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The process begins with the glass. A high-quality glass allows more of the energy created inside the lamp to get out and do its “work” – producing a cosmetic tan. When measuring glass quality, the critical element is referred to as “transmission” and relates to the purity of the materials used to manufacture the tubes. Low transmission results in lower UV output; a high transmission level results in higher output. If the glass purity is too great, unwanted (dangerous) wavelengths of the UV spectrum – like UVC – can contaminate the output. Not too opaque, not too pure … the glass needs to be “just right.”
Next comes selecting a blend of two or more phosphors. The phosphor coating on the inside of the tube is the sunlamp’s source of tanning power. Just as there are many roads to Rome, there are many phosphor blend combinations that create similar spectral results, but not all individual phosphor components are created equal. The best choice should be the phosphor that has the highest purity, the highest efficiency (UV output per watt of power consumption), the slowest natural depreciation (decline in output over time), and the highest reliability in the manufacturing environment. The phosphor quality needs to be … “just right.”
The glass tube is then coated with a thin layer of the phosphor suspension composed of phosphor and a medium such as water that is kept constantly mixed, so that the phosphor remains in suspension. After the coating dries, the glass tube is then baked. Coating thickness is a critical element: too thin, and the UV output suffers; too thick, and UV output is likewise diminished. There is an optimum thickness of the phosphor coating layer for each phosphor type and for each phosphor blend. The coating “bake-out” is also a critical process step. The baking time and temperature must be carefully controlled in order to drive out any impurities and properly adhere the phosphor coating to the glass tube – improper baking makes for lamps with diminished performance, starting problems, or even dim areas. To take advantage of the quality of glass and phosphor(s), the preparation and application of the coating must be done, yup … just right.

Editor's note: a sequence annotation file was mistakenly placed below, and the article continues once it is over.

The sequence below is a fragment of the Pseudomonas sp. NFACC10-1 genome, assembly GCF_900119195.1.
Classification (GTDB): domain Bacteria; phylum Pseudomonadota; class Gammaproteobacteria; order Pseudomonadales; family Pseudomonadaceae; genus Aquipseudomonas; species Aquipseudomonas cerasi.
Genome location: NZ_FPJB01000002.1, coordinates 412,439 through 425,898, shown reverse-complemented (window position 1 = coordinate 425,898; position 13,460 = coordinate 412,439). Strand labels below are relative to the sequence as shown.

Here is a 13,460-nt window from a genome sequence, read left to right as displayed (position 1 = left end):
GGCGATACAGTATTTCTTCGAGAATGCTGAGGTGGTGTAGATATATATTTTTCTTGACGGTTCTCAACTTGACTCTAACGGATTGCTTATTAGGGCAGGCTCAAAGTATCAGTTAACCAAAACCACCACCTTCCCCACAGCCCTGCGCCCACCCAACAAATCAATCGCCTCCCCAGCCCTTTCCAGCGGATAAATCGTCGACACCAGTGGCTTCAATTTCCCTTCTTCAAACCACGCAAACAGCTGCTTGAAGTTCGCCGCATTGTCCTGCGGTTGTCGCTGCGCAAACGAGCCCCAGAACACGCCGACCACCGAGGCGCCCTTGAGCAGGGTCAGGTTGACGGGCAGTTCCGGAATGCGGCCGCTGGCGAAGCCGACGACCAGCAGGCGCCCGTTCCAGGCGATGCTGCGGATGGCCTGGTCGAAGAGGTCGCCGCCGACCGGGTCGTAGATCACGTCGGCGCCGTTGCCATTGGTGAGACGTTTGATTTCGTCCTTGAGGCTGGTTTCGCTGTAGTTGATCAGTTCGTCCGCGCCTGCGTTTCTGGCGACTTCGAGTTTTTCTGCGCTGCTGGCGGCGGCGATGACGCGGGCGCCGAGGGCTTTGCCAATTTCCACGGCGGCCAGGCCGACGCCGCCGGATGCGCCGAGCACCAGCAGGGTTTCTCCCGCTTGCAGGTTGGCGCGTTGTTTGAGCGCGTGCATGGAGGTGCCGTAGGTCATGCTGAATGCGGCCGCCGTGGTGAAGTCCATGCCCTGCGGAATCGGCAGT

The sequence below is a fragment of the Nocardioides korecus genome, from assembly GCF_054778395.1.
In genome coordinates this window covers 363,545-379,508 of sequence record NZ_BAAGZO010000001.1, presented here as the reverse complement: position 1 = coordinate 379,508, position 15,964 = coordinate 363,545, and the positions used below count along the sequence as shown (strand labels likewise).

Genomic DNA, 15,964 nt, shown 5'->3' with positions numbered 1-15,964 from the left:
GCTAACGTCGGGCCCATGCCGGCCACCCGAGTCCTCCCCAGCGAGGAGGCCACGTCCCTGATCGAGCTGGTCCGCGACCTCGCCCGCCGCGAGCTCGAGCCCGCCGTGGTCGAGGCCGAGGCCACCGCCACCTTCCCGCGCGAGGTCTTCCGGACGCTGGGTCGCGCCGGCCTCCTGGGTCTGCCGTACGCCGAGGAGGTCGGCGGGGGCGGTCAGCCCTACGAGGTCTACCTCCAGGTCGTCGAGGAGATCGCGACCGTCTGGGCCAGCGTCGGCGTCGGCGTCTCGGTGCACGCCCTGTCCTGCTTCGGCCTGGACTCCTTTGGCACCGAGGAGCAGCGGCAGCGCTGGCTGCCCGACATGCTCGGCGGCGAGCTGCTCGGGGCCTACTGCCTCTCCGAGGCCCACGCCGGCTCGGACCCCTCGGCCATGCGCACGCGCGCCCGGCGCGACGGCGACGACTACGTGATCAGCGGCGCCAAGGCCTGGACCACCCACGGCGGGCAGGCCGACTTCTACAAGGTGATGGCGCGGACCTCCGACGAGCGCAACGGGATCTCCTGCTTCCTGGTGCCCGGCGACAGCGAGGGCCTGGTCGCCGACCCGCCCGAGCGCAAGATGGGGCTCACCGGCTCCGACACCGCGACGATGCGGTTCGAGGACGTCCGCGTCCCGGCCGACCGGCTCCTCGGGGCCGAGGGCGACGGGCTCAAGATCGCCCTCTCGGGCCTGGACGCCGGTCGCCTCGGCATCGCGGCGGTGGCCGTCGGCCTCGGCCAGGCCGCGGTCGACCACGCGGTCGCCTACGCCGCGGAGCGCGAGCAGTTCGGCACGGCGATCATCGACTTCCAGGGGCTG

Now, the glass tube is filled with proper gasses. Inside a fluorescent lamp, the “normal” air we breathe is a contaminant, seriously degrading the lamp’s performance. During lamp production, the normal air must be evacuated and replaced with an inert gas. Argon or a mix of argon and neon are fill gasses typically used in fluorescent sunlamps. The gas type and pressure determine the lamp’s operating characteristics. During the “Exhaust and Fill” step, the tube is filled with the inert gas and a precisely measured amount of mercury is dispensed before the tube is sealed. Improper air evacuation, the wrong replacement gas mixture, incorrect fill pressure, or the wrong mercury dose will all affect the lamp’s operation and performance. To avoid starting and appearance problems and to assure the maximum UV output, the exhaust/fill process must be done, again, just right.
The lamp is then sealed before bases are attached. In the final step to make it a sunlamp, the glass tube is sealed. This seal is basically a glass weld that must be hermetic, or airtight. Without tightly controlled processes and quality control checks, the seal can finish with tiny, almost microscopic cracks. If the cracks are large enough, outside air can be drawn (or leaked) into the lamp because of the extremely low pressure within. Remember, air is a contaminant if it gets inside the lamp. Lamps with small cracks that enlarge as the lamp is heated and cooled during operation are called developmental leakers (as the leak develops in time). In the worst cases, this lamp is dead on arrival at your salon. In other cases, it will fail to light after a couple of tanning sessions. To avoid “no-lights” or extreme early failure, this critical step must be completed just right, and verified through strict quality controls before the lamps are released for shipment to a salon operator.
Michael Stepp joined Wolff System as President in 1998, bringing years of lighting industry experience with GTE Sylvania, Osram Sylvania and Philips. Married for 38 years, he has a daughter and granddaughter.
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